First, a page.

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No. 1 Penn State 23, No. 2 Iowa 14

Penn State's Greg Kervkliet celebrates a victory.
Penn State's Greg Kervkliet celebrates a victory. (© Raj Mehta-USA TODAY Sports)

#2 Iowa wrestling walked into the (literal) lion's den on Friday night, squaring off with #1 Penn State in yet another hotly-anticipated, record-attendance-setting showdown between the top two programs in college wrestling. It was the third straight year these programs have faced one another in a #1 vs #2 dual meet, though the first time Penn State has hosted the dual since 2018.

The gameplan for Iowa was simple to explain, albeit much harder to execute: dominate the lower weights, win some toss-ups in the middle weights, and hope the upper weights don't turn into a blue-and-white wipeout. Iowa achieved the first part of that plan, earning wins in three of the first four matches, highlighted by an 18-2 first period technical fall by #1 Spencer Lee at 125 lbs. Unfortunately, the one Iowa loss at the lower weights came at 133, where #1 Roman Bravo-Young grabbed a late pin. But Iowa still managed to hold its own in the middle weights, splitting 157 and 165.

Unfortunately, the Hawkeyes couldn't prevent the blue-and-white wave at the upper weights -- Penn State swept the final four matches, including a 22-7 technical fall by #1 Aaron Brooks at 184 and narrow wins in key matches at 197 and 285. All told, Penn State won six of ten matches in the dual and picked up five bonus points (a pin at 133 and a technical fall at 184).


The dual began well for Iowa, as it usually does when things kick off at 125 lbs, although in this case the dominant Spencer Lee win wasn't quite as dominant as it's been of late. Instead of extending his career-best six-match pinning streak, Lee had to settle for an 18-2 technical fall in a little over two minutes in the first period. Lee got taken down by surprise PSU starter Marco Vespa off the opening whistle, but quickly got a reversal and set to work taking Vespa on multiple trips to Tilt Town, earning four sets of four-point near fall points. Lee did try to turn Vespa for a pin on a few occasions, but was stymied by a few potentially dangerous calls by the official. It says a lot about Lee's otherworldly recent form when an 18-2 first period technical fall feels like a slight letdown, and yet... (He's still amazing.)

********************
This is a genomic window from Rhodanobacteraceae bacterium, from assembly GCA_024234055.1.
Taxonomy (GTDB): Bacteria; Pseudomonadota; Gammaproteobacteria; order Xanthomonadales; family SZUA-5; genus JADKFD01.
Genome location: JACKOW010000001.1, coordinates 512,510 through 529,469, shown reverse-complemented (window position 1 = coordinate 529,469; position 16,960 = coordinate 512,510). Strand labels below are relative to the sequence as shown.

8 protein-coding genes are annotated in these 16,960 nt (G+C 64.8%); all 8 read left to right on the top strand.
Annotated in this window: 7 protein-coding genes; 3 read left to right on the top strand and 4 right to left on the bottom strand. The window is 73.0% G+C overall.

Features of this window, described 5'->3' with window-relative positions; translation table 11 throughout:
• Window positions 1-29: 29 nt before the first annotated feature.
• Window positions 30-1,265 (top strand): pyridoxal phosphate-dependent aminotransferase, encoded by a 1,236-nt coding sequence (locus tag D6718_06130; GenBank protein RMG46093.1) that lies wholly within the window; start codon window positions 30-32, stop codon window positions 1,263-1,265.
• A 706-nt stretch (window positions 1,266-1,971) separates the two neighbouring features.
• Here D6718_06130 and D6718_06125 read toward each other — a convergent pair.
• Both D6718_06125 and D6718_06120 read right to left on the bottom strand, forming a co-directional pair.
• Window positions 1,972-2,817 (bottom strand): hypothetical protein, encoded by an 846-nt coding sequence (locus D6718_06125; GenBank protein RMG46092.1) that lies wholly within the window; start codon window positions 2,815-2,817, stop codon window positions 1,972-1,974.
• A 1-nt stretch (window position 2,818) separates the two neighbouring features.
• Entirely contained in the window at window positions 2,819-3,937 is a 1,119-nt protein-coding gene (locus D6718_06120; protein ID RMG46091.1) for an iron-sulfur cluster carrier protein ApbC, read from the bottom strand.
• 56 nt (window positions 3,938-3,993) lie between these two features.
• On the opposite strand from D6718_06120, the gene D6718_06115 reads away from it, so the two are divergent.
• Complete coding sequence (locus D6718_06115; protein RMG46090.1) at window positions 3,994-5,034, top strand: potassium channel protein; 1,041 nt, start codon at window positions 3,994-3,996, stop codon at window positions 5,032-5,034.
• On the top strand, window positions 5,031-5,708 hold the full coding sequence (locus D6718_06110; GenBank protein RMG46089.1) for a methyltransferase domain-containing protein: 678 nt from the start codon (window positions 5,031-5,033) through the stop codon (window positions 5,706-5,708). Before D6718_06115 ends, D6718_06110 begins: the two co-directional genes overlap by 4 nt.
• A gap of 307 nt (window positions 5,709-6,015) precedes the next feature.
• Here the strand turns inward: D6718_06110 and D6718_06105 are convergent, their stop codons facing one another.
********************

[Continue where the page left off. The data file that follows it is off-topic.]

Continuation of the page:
Unfortunately, the 5-0 lead that Iowa earned from Lee's win was given back to Penn State (with interest) at 133 lbs, where Roman Bravo-Young managed to cradle #17 Brody Teske for a pin with just 11 seconds left in the third period. RBY only had a 7-2 lead before that moment, too, so a simple decision win seemed in the offing; instead, Penn State picked up three extra points in the blink of an eye. Those extra points didn't make the difference -- Iowa still needed to get a win at the upper weights and/or get the win at 157 -- but they certainly stung. Worse, they should have been easy to avoid.

#2 Real Woods topped #4 Beau Bartlett 4-1 in one of the highest-ranked showdowns of the dual. Woods was the aggressor early and used a good shot and some (very) patient finishing to earn a takedown in the first period, before putting on a strong ride to finish the period on top. Woods tacked on an escape and a riding time point to finish off the victory after holding off any of Bartlett's offense in the final two periods. Overall, a solid win over a tough opponent. #7 Max Murin made it two wins in a row for Iowa with a matching 4-1 victory at 149. He put on a tough ride (over a minute) in the second period, then got an escape in the third and locked up his win with a smooth takedown late in the period. Very nice effort from Murin in that match.